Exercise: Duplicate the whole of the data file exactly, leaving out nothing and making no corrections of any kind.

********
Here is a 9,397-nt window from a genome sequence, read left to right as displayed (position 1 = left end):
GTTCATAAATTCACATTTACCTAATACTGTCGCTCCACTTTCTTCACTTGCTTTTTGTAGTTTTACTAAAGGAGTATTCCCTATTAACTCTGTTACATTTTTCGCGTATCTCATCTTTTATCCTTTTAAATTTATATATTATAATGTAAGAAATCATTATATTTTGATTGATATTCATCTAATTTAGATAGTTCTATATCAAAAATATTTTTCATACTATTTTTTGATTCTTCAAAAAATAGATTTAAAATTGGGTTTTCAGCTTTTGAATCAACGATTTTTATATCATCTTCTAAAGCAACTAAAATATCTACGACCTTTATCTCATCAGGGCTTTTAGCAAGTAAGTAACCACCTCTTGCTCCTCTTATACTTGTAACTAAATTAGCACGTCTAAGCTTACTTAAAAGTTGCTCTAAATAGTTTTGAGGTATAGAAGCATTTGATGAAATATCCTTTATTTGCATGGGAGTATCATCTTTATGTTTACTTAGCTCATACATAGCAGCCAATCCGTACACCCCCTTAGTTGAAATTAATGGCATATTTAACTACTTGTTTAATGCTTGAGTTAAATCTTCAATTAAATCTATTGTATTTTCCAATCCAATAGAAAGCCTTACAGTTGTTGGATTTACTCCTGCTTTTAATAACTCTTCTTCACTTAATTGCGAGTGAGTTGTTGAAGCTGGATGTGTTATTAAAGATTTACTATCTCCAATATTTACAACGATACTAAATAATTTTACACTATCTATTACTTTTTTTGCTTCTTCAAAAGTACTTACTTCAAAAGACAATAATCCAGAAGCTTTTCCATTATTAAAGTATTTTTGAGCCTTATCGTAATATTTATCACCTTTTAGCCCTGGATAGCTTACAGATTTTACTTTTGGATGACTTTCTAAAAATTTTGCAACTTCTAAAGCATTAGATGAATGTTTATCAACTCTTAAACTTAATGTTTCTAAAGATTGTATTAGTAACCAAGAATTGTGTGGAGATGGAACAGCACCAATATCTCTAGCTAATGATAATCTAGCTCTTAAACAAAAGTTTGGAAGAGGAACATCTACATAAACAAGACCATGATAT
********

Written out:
Here is a 9,397-nt window from a genome sequence, read left to right as displayed (position 1 = left end):
GTTCATAAATTCACATTTACCTAATACTGTCGCTCCACTTTCTTCACTTGCTTTTTGTAGTTTTACTAAAGGAGTATTCCCTATTAACTCTGTTACATTTTTCGCGTATCTCATCTTTTATCCTTTTAAATTTATATATTATAATGTAAGAAATCATTATATTTTGATTGATATTCATCTAATTTAGATAGTTCTATATCAAAAATATTTTTCATACTATTTTTTGATTCTTCAAAAAATAGATTTAAAATTGGGTTTTCAGCTTTTGAATCAACGATTTTTATATCATCTTCTAAAGCAACTAAAATATCTACGACCTTTATCTCATCAGGGCTTTTAGCAAGTAAGTAACCACCTCTTGCTCCTCTTATACTTGTAACTAAATTAGCACGTCTAAGCTTACTTAAAAGTTGCTCTAAATAGTTTTGAGGTATAGAAGCATTTGATGAAATATCCTTTATTTGCATGGGAGTATCATCTTTATGTTTACTTAGCTCATACATAGCAGCCAATCCGTACACCCCCTTAGTTGAAATTAATGGCATATTTAACTACTTGTTTAATGCTTGAGTTAAATCTTCAATTAAATCTATTGTATTTTCCAATCCAATAGAAAGCCTTACAGTTGTTGGATTTACTCCTGCTTTTAATAACTCTTCTTCACTTAATTGCGAGTGAGTTGTTGAAGCTGGATGTGTTATTAAAGATTTACTATCTCCAATATTTACAACGATACTAAATAATTTTACACTATCTATTACTTTTTTTGCTTCTTCAAAAGTACTTACTTCAAAAGACAATAATCCAGAAGCTTTTCCATTATTAAAGTATTTTTGAGCCTTATCGTAATATTTATCACCTTTTAGCCCTGGATAGCTTACAGATTTTACTTTTGGATGACTTTCTAAAAATTTTGCAACTTCTAAAGCATTAGATGAATGTTTATCAACTCTTAAACTTAATGTTTCTAAAGATTGTATTAGTAACCAAGAATTGTGTGGAGATGGAACAGCACCAATATCTCTAGCTAATGATAATCTAGCTCTTAAACAAAAGTTTGGAAGAGGAACATCTACATAAACAAGACCATGATAT